“The government cut off our fuel funding, so suddenly we had to pay for our own fuel.  That doesn’t leave much money to give to the drivers,” explained Richter.
In a recent hunt for a new bus driver, it took Richter between four to five months to find a new driver in Bonnyville.
“It’s not just us though; it’s every other industry as well,” Richter said.  “When my in-laws from Europe were here, they couldn’t believe all the help wanted signs they saw in store windows.”
Richter also has growing concerned that the downward trend might continue into the next school year.  During the summer he plans to look for new employees, but who knows if he’ll find any.
“Come September 1st, it’ll be very interesting,” Richter said.

Vancouver Aquarium gives local students a chance to look at sea wildlife

Published Monday, June 10, 2013 in The Cold Lake Sun

The Pacific Ocean may seem pretty far away from rural Alberta.  However students of LeGoff School had the ocean brought to them.  Thanks to the Vancouver Aquarium, students had a chance to touch, examine and learn about some sea creatures from habitats that can seem far away and from some that are closer to home.
“It’s great, because the chances some of these kids will get to the coast are slim to none,” Principal Maryanne Bushore said.  “It’s absolutely amazing.”
The Vancouver Aquariums’ AquaVan, a truck that tours western Canada between January and November, made this possible.   The van is sponsored by Cenovus Energy, and it tailors it’s program to the age group of students it’s working with.
Students got a chance to look at and touch starfish, crabs, sea urchins and snails, as well as several different pelts and skulls from sea animals like sharks and whales.  They learned about different areas of the Pacific Ocean and all sorts of animals that inhabit that area.
The kids were actively engaged with what they were learning.  They asked questions, looked at everything they could, and they learned quite a bit.
The AquaVan also explores the wetlands, an area of subject some of the students are learning about.
“It kind of recaps what the students have learned during the year,” Bushore said.
Lindsay Gibbons, one of the employees with the AquaVan, says it’s one of the best way to teach kids the morals of conservation.   Conservation is one of the main goals of the AquaVan, and how they go about doing it is what Gibbons says makes the difference.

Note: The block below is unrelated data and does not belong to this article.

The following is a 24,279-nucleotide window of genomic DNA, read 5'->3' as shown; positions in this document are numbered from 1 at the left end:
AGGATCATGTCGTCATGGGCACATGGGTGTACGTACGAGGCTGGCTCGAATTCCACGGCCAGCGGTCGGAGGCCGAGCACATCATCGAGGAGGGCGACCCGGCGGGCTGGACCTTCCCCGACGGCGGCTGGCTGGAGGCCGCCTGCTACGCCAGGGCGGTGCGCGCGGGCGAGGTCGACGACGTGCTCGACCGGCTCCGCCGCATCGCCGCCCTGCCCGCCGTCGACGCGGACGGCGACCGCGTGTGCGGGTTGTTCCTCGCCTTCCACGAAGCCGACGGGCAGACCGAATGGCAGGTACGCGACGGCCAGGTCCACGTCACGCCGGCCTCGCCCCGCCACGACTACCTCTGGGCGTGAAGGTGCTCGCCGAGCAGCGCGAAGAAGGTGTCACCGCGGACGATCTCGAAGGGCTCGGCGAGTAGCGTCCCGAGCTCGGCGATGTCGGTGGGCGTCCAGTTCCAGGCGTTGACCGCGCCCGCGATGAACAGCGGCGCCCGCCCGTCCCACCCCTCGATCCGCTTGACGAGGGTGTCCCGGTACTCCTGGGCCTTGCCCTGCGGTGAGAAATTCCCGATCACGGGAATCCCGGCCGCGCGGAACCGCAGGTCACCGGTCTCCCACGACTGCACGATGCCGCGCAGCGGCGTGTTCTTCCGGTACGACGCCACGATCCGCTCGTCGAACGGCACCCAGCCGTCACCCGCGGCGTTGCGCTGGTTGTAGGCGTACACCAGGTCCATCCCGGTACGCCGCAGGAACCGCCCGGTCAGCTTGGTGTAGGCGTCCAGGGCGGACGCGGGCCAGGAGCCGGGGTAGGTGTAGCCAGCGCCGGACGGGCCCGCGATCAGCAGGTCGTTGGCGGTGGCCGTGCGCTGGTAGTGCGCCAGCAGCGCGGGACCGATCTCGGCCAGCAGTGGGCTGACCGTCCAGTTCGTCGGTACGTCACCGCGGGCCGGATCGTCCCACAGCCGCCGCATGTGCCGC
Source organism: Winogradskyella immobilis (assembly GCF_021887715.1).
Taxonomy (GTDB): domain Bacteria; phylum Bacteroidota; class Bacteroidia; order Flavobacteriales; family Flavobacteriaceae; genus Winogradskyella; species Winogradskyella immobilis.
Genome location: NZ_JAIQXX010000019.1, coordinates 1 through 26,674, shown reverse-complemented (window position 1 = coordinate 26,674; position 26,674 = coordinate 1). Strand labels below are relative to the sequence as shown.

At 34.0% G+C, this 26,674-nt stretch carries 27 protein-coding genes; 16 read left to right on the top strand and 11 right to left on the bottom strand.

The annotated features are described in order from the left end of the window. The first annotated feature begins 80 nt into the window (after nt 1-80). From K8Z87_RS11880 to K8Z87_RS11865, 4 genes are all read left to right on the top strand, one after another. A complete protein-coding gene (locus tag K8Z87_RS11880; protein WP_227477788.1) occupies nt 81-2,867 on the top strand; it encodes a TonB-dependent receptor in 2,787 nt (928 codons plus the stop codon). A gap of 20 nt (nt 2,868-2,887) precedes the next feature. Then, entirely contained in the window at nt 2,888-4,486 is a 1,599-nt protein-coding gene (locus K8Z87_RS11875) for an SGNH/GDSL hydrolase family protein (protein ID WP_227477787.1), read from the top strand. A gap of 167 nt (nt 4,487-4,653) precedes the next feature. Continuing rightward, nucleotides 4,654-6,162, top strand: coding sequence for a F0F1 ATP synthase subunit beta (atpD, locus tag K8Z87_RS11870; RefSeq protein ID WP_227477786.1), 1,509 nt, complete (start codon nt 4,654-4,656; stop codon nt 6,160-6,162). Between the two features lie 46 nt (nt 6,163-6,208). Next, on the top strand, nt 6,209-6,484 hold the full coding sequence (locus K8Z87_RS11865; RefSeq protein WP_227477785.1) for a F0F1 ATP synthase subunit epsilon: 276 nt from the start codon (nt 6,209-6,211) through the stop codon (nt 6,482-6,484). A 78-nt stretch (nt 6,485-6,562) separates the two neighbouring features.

“Because these kids get to actually see and touch these animals, it strengthens their connection with them,” Gibbons said. “They really understand what exactly they’re trying to save.”
The AquaVan is going to continue touring around the area, visiting other towns like Lac La Biche in the coming weeks.  It takes a break later in June and returns to British Columbia in August, before wrapping up its run in November in the Sunshine Coast.
If you’re interested in bringing the AquaVan to your school Gibbons promotes looking at AquaVan.org for details.

Weird Al Yankovic to open for Calgary Comic Expo

Published on Wednesday, 14 August 2013 in The Calgary Journal

Expo performance will be comedian’s first live Canadian performance on current tour

Weird-AlresizedThe Calgary Comic and Entertainment Expo running April 26 – 28 at the BMO Centre this year with singer/comedian, Weird Al Yankovic attending for the first time. Yankovic has become well known in pop culture via his trademark song parodies, spoofing a plethora of artists such as Madonna, Green Day and Lady Gaga.

Kandrix Foong, the Calgary Expo’s director and head organizer, said organizers have been waiting a long time to bring the artist to the expo.

“Whenever we’ve brainstormed bringing a musical element to our event, Weird Al was always our first choice. He is a staple in modern pop culture — his parodies have accompanied the changing musical landscape over the last 30 years,” Foong says.Weird-Al-PhotWeird Al is set to come to the Calgary Comic and Entertainment Expo April 26.

Photo courtesy of Antmantrunks/Wikimedia Commons

“Al will entertain 3 generations of our fans and we’re completely ecstatic that this will be his first ever comic-con experience.”

Yankovic, reached at his home in California, said he attended the Comic Con in San Diego but added the Calgary event will be his first gig as an official guest. Yancovic said he’s most looking forward to entertaining his fans with a concert at the Saddledome on Friday April 26, — the opening night of the expo.

“We haven’t done a live show in Canada for this tour. We shot our concert special in Toronto, but aside from that we haven’t done a whole lot of dates in Canada, so we’re looking forward to coming up there,” Yankovic said.